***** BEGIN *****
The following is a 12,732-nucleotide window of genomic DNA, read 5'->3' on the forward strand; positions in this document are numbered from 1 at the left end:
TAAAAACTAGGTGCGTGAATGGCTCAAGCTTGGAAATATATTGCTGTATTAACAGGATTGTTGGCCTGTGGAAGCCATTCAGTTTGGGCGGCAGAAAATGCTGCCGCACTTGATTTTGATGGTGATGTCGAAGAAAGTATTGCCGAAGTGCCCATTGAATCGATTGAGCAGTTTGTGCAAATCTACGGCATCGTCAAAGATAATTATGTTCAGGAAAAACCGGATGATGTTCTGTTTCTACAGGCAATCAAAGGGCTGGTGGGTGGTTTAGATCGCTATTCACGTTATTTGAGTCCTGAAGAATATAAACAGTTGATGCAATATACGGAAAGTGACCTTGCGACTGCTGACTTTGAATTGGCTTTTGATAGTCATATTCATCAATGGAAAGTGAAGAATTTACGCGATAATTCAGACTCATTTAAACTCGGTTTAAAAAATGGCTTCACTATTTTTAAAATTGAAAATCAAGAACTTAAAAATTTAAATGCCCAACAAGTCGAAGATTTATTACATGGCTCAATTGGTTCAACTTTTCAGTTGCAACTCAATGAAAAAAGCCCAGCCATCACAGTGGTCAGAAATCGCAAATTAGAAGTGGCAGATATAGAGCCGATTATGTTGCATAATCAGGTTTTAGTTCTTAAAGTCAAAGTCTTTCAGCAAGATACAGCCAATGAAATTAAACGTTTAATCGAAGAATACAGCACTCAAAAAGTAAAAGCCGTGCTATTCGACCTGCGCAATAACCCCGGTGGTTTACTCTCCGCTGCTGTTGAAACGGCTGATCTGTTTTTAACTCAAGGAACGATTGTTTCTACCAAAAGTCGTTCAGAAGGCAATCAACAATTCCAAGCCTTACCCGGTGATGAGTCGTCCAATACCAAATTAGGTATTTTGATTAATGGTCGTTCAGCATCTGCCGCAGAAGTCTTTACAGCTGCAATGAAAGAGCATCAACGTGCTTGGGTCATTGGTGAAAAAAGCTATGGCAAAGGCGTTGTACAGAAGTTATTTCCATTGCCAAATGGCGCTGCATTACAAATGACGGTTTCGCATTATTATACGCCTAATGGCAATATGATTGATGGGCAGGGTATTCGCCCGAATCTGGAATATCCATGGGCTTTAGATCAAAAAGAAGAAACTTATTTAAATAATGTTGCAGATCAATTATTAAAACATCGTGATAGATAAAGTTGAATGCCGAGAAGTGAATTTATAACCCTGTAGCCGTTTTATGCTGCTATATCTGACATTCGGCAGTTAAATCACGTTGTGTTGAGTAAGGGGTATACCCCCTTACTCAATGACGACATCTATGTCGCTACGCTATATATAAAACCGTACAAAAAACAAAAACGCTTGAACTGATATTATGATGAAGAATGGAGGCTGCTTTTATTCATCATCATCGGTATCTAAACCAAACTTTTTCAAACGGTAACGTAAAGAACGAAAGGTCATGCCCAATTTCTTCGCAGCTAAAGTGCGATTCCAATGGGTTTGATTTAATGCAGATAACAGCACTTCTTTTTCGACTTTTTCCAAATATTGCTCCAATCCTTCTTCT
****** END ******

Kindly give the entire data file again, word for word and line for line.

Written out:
The following is a 12,732-nucleotide window of genomic DNA, read 5'->3' on the forward strand; positions in this document are numbered from 1 at the left end:
TAAAAACTAGGTGCGTGAATGGCTCAAGCTTGGAAATATATTGCTGTATTAACAGGATTGTTGGCCTGTGGAAGCCATTCAGTTTGGGCGGCAGAAAATGCTGCCGCACTTGATTTTGATGGTGATGTCGAAGAAAGTATTGCCGAAGTGCCCATTGAATCGATTGAGCAGTTTGTGCAAATCTACGGCATCGTCAAAGATAATTATGTTCAGGAAAAACCGGATGATGTTCTGTTTCTACAGGCAATCAAAGGGCTGGTGGGTGGTTTAGATCGCTATTCACGTTATTTGAGTCCTGAAGAATATAAACAGTTGATGCAATATACGGAAAGTGACCTTGCGACTGCTGACTTTGAATTGGCTTTTGATAGTCATATTCATCAATGGAAAGTGAAGAATTTACGCGATAATTCAGACTCATTTAAACTCGGTTTAAAAAATGGCTTCACTATTTTTAAAATTGAAAATCAAGAACTTAAAAATTTAAATGCCCAACAAGTCGAAGATTTATTACATGGCTCAATTGGTTCAACTTTTCAGTTGCAACTCAATGAAAAAAGCCCAGCCATCACAGTGGTCAGAAATCGCAAATTAGAAGTGGCAGATATAGAGCCGATTATGTTGCATAATCAGGTTTTAGTTCTTAAAGTCAAAGTCTTTCAGCAAGATACAGCCAATGAAATTAAACGTTTAATCGAAGAATACAGCACTCAAAAAGTAAAAGCCGTGCTATTCGACCTGCGCAATAACCCCGGTGGTTTACTCTCCGCTGCTGTTGAAACGGCTGATCTGTTTTTAACTCAAGGAACGATTGTTTCTACCAAAAGTCGTTCAGAAGGCAATCAACAATTCCAAGCCTTACCCGGTGATGAGTCGTCCAATACCAAATTAGGTATTTTGATTAATGGTCGTTCAGCATCTGCCGCAGAAGTCTTTACAGCTGCAATGAAAGAGCATCAACGTGCTTGGGTCATTGGTGAAAAAAGCTATGGCAAAGGCGTTGTACAGAAGTTATTTCCATTGCCAAATGGCGCTGCATTACAAATGACGGTTTCGCATTATTATACGCCTAATGGCAATATGATTGATGGGCAGGGTATTCGCCCGAATCTGGAATATCCATGGGCTTTAGATCAAAAAGAAGAAACTTATTTAAATAATGTTGCAGATCAATTATTAAAACATCGTGATAGATAAAGTTGAATGCCGAGAAGTGAATTTATAACCCTGTAGCCGTTTTATGCTGCTATATCTGACATTCGGCAGTTAAATCACGTTGTGTTGAGTAAGGGGTATACCCCCTTACTCAATGACGACATCTATGTCGCTACGCTATATATAAAACCGTACAAAAAACAAAAACGCTTGAACTGATATTATGATGAAGAATGGAGGCTGCTTTTATTCATCATCATCGGTATCTAAACCAAACTTTTTCAAACGGTAACGTAAAGAACGAAAGGTCATGCCCAATTTCTTCGCAGCTAAAGTGCGATTCCAATGGGTTTGATTTAATGCAGATAACAGCACTTCTTTTTCGACTTTTTCCAAATATTGCTCCAATCCTTCTTCT